Consultant Eye Surgeons Partnership fined for breaching competition law
Competition body levies substantial fine on eye surgeon organisation
Posted on 12 August 2015
Consultant Eye Surgeons Partnership (CESP) has been fined in excess of £380k after it admitted to several breaches of competition law between 2008 and 2015 following an investigation carried out by regulator the Competition & Markets Authority (CMA).
With over 200 members and 37 partnerships across the country the national organisation, based in Wiltshire, claims to be the largest group of consultant eye surgeons practicing privately in the UK.
According to the CMA the infringements, which took place between September 2008 and May of this year, included making recommendations to members to refuse to accept lower fees offered by an insurer, and to charge insured patients higher self pay fees; as well as facilitating the sharing of consultants’ future pricing and business intentions.
In addition, detailed price lists for ophthalmic procedures such as cataract surgery to be used with insurers were circulated. The CMA said these collectively set prices did not pass on lower local costs, and made it harder for insurers and patients to obtain lower prices.
The fine, which was originally issued at £500k, was reduced to £382k in light of CESP’s efforts to adopt a ‘comprehensive compliance programme’.
Today, corporate accountability campaigners welcomed the move to fine the organisation, with leading consumer rights’ lawyers at Leigh Day saying that any measure to punish a lack of fair practice was a ‘step in the right direction’.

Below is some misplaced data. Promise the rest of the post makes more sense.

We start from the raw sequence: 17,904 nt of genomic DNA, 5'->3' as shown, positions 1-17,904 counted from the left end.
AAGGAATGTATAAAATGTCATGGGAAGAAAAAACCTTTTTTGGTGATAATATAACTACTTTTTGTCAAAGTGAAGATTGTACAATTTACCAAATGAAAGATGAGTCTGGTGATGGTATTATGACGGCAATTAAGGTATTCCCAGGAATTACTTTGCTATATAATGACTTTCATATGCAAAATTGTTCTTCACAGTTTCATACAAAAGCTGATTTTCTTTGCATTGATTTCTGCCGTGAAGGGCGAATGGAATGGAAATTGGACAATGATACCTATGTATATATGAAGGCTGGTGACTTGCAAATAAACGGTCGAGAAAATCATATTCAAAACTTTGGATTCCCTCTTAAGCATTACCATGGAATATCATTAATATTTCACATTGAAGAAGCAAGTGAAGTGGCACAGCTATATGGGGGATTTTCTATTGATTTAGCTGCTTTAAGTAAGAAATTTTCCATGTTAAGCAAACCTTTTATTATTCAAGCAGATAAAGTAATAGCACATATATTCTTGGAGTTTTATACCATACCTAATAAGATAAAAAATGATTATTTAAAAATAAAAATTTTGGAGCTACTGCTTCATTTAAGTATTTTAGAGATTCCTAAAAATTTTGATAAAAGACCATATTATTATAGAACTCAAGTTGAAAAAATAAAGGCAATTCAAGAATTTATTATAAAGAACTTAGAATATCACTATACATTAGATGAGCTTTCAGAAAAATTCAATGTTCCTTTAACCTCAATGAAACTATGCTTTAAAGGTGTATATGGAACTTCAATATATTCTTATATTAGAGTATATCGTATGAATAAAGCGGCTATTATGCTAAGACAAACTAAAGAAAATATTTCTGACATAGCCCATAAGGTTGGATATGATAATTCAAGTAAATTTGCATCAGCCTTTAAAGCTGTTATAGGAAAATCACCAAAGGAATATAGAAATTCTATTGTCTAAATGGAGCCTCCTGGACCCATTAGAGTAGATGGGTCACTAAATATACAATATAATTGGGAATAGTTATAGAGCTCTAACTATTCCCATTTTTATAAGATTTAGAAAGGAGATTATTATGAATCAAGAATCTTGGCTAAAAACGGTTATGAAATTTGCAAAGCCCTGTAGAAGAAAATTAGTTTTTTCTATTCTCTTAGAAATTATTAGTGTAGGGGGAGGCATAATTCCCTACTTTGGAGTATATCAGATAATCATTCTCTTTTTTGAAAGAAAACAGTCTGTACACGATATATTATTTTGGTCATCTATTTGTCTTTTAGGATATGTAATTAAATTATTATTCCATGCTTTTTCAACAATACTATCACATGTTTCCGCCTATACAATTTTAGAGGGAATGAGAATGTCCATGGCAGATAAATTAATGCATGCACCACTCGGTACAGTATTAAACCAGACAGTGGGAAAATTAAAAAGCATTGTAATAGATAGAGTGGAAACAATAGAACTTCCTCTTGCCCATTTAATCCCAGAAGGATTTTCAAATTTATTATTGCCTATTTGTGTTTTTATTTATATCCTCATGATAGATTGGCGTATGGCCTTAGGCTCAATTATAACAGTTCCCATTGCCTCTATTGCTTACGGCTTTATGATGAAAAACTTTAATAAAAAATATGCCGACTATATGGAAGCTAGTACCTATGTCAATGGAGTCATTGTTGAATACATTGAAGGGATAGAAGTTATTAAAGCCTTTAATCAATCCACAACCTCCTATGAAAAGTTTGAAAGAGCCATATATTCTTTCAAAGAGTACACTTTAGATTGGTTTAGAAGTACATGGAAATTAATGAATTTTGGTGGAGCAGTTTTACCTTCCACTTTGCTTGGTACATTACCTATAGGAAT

Chris Haan from the firm’s consumer rights’ team said: “This fine and the sanctions imposed to ensure that the CESP is compliant with competition law moving forward is a significant step in the right direction, and must serve as a reminder to other organisations – especially those operating in a regulated and specialist sectors – that no one is exempt.”
Following the announcement of the fine the CESP issued a statement saying that it had cooperated with the CMA throughout its investigation and is ‘taking steps to ensure that its members and staff are fully aware of the requirements of competition law’.
Later this month the CMA will publish a non-confidential version of the investigation that is expected to give further details of the effects of CESP’s breaches on patients, including the number of people affected.
Chris Haan continued: “If a substantial number of patients paid too much for ophthalmic procedures performed by CSEP members it may be possible for affected patients to bring a class action against CSEP to recover their losses by utilising the new competition law class action scheme that will come in to force on the 1st of October.”
Speaking to press the CMA’s Senior Director of Antitrust Enforcement, Ann Pope, said that the decision demonstrates the regulator’s willingness to pursue anti-competitive activity across a wide range of markets, including regulated and specialist sectors.
She said: "Over the next few months we will work with businesses in this sector to help ensure they understand what they need to do to comply with competition law."